Adults Protein calories comprise a significant proportion of the energy requirement of a severely burned patient. Intact protein, rather than amino acids, is associated with better weight maintenance and improved survival. Nitrogen loss must be estimated regularly in a burn patient in order to ensure adequate nitrogen replacement. Total nitrogen loss (TNL) is impossible to measure accurately since 20-30% of nitrogen loss occurs in the exudate from wounds. There is some doubt regarding the use of urinary urea nitrogen (UUN) to estimate total urinary nitrogen (TUN), from which TNL is usually calculated. In healthy, unstressed subjects, urea comprises 80% of the TUN, but ureagenesis is inconsistent after burn injury and varies widely depending on the extent and course of illness. If measurement of TUN is available this will reflect nitrogen loss more accurately:
Total nitrogen loss must then be compared with nitrogen supply (NS) to calculate the nitrogen balance (NB):
The aim is to keep a positive balance, and a suitable starting point would be 2 or 3 g protein/kg lean body weight/day; 6.25 g protein is equivalent to 1 g nitrogen. Urinary excretion of 3-methyl histidine has been used as a measure of skeletal protein catabo-lism. Nitrogen input from blood products is appreciable, accounting for 15% of total nitrogen intake, but is often ignored when calculating nitrogen balance, which therefore underestimates protein intake.
Amino acids play an important role in adaption to burn injury both as gluconeogenic substrates and as substrates for acute phase protein synthesis and wound repair. Arginine flux appears to be increased in burns patients, but plasma levels of arginine and glutamine appear to be greatly reduced following burn injury. These changes have prompted supplementary feeding with particular amino acids. Interest has focused on ornithine a-ketoglu-tarate (OAK) and its metabolites arginine and glu-tamine. OAK is also a precursor for proline, the incorporation of which into collagen is a rate-limiting step in collagen synthesis. Arginine also increases collagen deposition, and in animal models of burn injury increased arginine provision has been associated with increased wound healing and improved immune function. There is evidence of a clinically important reduction in healing time and infectious episodes following OAK-, arginine-, or glutamine-supplemented feeding in human studies. Glutamine is the most abundant amino acid in the body and is the major fuel source for the intestine. Its presence prevents villous atrophy and maintains mucosal integrity as well as stimulates blood flow to the gut. Glutamine supplementation of feed reduces the incidence of gram-negative bacteremia in patients with severe burns. The proposed mechanism is the reduction in bacterial translocation across the gut wall; glutamine has been shown to reduce bacterial translocation in a rat model. However, the evidence for a significant clinical effect of arginine- or glutamine-supplemented enteral feed is still equivocal.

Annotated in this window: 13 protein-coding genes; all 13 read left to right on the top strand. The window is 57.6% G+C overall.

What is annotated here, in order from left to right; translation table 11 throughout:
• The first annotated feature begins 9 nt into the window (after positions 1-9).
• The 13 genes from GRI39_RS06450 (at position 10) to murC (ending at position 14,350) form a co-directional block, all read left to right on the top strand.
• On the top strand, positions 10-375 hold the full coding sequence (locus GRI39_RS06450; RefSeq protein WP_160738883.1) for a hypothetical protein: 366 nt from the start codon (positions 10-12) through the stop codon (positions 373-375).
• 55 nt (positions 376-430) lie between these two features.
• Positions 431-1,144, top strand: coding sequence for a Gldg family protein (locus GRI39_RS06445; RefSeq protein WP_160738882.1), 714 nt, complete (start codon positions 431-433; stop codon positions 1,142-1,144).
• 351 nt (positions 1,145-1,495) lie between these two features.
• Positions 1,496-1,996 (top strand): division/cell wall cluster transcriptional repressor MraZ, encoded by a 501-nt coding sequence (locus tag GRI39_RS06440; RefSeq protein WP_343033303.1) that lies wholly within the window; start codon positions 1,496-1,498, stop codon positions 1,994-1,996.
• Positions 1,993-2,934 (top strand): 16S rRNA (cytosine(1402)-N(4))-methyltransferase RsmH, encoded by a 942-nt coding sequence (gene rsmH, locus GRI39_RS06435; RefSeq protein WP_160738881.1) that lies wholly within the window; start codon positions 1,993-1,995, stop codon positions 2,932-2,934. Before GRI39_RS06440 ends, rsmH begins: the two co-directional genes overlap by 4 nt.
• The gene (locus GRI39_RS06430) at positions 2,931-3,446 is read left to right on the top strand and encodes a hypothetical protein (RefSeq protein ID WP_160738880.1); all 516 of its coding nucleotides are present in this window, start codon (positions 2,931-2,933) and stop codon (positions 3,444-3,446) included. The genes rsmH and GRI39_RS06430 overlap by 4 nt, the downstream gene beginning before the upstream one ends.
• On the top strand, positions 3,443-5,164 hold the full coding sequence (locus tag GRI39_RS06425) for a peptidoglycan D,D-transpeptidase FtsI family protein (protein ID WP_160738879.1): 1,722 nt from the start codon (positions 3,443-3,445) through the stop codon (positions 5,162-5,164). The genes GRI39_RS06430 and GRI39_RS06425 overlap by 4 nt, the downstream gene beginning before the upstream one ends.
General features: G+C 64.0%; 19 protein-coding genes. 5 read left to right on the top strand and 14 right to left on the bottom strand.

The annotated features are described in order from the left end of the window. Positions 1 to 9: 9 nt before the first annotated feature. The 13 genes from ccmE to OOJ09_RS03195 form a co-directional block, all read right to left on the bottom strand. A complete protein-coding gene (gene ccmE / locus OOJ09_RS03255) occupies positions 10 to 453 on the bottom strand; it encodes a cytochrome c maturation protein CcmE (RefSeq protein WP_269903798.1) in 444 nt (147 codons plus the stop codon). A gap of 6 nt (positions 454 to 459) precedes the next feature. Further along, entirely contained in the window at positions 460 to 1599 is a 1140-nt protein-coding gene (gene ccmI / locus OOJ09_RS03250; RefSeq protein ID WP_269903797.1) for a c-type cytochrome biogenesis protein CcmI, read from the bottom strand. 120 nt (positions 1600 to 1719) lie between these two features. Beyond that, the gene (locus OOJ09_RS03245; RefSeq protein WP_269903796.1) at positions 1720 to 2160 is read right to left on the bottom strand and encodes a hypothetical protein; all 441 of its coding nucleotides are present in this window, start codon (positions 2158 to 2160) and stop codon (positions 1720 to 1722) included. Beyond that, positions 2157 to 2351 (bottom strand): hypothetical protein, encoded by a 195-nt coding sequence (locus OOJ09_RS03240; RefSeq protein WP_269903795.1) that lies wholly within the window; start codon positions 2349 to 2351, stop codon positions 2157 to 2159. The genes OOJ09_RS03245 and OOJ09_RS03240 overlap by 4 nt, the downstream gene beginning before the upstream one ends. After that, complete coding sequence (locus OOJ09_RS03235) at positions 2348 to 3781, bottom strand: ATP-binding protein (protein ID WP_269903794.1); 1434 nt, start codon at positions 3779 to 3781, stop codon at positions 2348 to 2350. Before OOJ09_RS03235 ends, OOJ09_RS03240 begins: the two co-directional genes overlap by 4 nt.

Children Protein needs are often estimated by formulas based on lean body weight. To estimate preburn weight, the 50th centile weight for height should be used. For children younger than 1 year old, 3 or 4g protein/kg lean body weight is suggested to provide adequate nutritional support for graft coverage and healing; this should be reduced to 2.5-3 g protein/kg lean body weight for children 1-3 years of age. In older children, protein requirements are further reduced to 1.5-2.5 g/kg lean body weight. When nitrogen balance is calculated for children, the following formulas have been suggested:
Age 0-4 years: TNL = UUN + 2 Age 4—10 years: TNL = UUN + 3
Protein-enriched diets, containing 25% calories as protein compared to 16% in normal diets, have been associated with improved nitrogen balance, improved immune function, and fewer infective episodes in children with severe burns. Until recently, albumin was a mainstay of fluid requirements in children with severe burns, which contributes to protein provision. However, studies have shown increased morbidity and mortality in critically ill patients given albumin. It seems that the outcome for children with severe burns is no worse if they receive albumin supplementation only when albumin levels decline below 10 g/l (or 15 g/l in the presence of intolerance of enteral feed). Use of albumin should be reviewed regularly.
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